April 6, 2015

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Florida, Latest News

DGA Statement on Gov. Rick Scott’s Double Flip Flop

 

Washington, D.C. – Rick Scott opposed Medicaid expansion in 2010, before he supported it during the 2014 reelection campaign. Today, Rick Scott announced that he’s reversed his position again. This decision will mean that 800,000 Floridians will be denied access to affordable healthcare. Today, Jared Leopold, communications director of the Democratic Governors Association, released the following statement after Gov. Rick Scott’s decision: 

“Rick Scott completed a rare double flip-flop today,” said DGA Communications Director Jared Leopold. “He was against Medicaid expansion before he was for it, and now he’s against it again. Governor Scott has shown Floridians that he cannot be trusted to keep his word — and that he will always put his own political ambitions over the needs of the Sunshine State.”

Rick Scott’s History of Medicaid Flip Flopping:

Miami Herald Headline: Florida Gov. Rick Scott supports Medicaid expansion. According to the Miami Herald, “Gov. Rick Scott said Wednesday he supports expanding Medicaid and funneling billions of federal dollars to Florida, a significant policy reversal that could bring health care coverage to 1 million additional Floridians. ‘While the federal government is committed to pay 100 percent of the cost, I cannot, in good conscience, deny Floridians the needed access to health care,’ Scott said at a hastily called news conference at the Governor’s Mansion. Scott, a former hospital executive, spoke with unusual directness about helping the ‘poorest and weakest’ Floridians — a stunning about-face for a small-government Republican who was one of the loudest voices in an aggressive, and ultimately unsuccessful, legal strategy to kill a law he derided as ‘Obamacare.’ Throughout his 2010 campaign for governor, as Scott sought support from tea party members, he called the law a ‘job-killer’ that would hurt Florida. On Wednesday, he called the proposed Medicaid expansion, at least for an initial period, “common sense.’” [Miami Herald, 2/21/13]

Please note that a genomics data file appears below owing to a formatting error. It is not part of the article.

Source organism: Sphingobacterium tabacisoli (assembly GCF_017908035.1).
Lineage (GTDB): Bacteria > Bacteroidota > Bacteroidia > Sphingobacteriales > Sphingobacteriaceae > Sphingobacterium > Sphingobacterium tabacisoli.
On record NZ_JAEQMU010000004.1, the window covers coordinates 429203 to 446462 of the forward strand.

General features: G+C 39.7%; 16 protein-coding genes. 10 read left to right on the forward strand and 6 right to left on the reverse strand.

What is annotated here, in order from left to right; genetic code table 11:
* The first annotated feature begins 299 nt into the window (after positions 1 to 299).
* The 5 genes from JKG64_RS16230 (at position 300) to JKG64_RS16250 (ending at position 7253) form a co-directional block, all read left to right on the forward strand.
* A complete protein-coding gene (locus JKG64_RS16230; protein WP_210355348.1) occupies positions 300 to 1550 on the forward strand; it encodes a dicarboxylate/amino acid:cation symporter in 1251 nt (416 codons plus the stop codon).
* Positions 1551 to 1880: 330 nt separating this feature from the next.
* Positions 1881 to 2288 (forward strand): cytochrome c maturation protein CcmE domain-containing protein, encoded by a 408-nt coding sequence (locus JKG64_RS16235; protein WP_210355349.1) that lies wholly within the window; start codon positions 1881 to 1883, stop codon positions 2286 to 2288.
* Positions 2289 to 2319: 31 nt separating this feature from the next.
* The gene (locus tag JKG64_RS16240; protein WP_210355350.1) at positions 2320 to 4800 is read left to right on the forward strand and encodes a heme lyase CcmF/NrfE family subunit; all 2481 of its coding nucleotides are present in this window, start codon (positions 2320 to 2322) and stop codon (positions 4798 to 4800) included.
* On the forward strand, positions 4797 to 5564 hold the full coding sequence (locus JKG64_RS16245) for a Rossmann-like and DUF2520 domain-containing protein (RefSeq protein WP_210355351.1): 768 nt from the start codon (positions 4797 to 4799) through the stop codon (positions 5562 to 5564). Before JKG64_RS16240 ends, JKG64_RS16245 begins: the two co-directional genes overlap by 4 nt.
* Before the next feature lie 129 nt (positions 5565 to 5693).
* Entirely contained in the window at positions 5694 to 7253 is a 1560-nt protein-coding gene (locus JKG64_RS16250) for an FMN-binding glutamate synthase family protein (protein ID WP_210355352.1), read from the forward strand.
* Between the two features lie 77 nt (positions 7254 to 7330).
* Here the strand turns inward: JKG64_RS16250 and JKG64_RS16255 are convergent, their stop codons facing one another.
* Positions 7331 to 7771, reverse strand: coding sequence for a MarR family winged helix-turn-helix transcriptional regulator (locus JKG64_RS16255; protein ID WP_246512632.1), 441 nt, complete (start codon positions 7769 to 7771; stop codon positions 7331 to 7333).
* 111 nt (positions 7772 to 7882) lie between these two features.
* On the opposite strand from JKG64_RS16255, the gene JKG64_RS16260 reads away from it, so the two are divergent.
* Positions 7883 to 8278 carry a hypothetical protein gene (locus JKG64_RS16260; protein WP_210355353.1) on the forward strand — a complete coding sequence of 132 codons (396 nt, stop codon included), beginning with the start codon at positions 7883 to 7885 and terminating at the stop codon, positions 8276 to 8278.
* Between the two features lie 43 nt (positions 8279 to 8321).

New York Times Headline: In Reversal, Florida to Take Health Law’s Medicaid Expansion. According to the New York Times, “Gov. Rick Scott of Florida reversed himself on Wednesday and announced that he would expand his state’s Medicaid program to cover the poor, becoming the latest — and, perhaps, most prominent — Republican critic of President Obama’s health care law to decide to put it into effect. It was an about-face for Mr. Scott, a former businessman who entered politics as a critic of Mr. Obama’s health care proposals. Florida was one of the states that sued to try to block the law. After the Supreme Court ruled last year that though the law was constitutional, states could choose not to expand their Medicaid programs to cover the poor, Mr. Scott said that Florida would not expand its programs. Mr. Scott said Wednesday that he now supported a three-year expansion of Medicaid, through the period that the federal government has agreed to pay the full cost of the expansion, and before some of the costs are shifted to the states. ‘While the federal government is committed to paying 100 percent of the cost, I cannot in good conscience deny Floridians that needed access to health care,’ Mr. Scott said at a news conference. ‘We will support a three-year expansion of the Medicaid program under the new health care law as long as the federal government meets their commitment to pay 100 percent of the cost during that time.’ He said there were ‘no perfect options’ when it came to the Medicaid expansion. ‘To be clear: our options are either having Floridians pay to fund this program in other states while denying health care to our citizens,’ he said, ‘or using federal funding to help some of the poorest in our state with the Medicaid program as we explore other health care reforms.’” [New York Times, 2/21/13]

 

In 2014 PolitiFact Called Gov. Rick Scott’s Support of Medicaid Expansion a “Full Flop.” According to PolitiFact, “States across the country are still debating whether to expand Medicaid to serve the poor as part of the federal health care law. Florida Gov. Rick Scott is on record supporting an expansion, but he did not always hold that view. Scott’s critics continue to argue he isn’t pushing for the expansion hard enough. […] Scott fought the health care law before he became governor, and after the law passed, he continued to fight it. After the Supreme Court upheld the law, Scott said definitively that he opposed the Medicaid expansion. But several months later, in February 2013, Scott announced that he supported Medicaid expansion. He qualified that position by saying he wanted to try it for three years, so Florida could then judge how it was working. But he didn’t push the Legislature to approve it, and legislators ultimately rejected the expansion. In 2013, Scott completely reversed his stance on Medicaid expansion. So we rate this a Full Flop.” [PolitiFact, 2/25/14]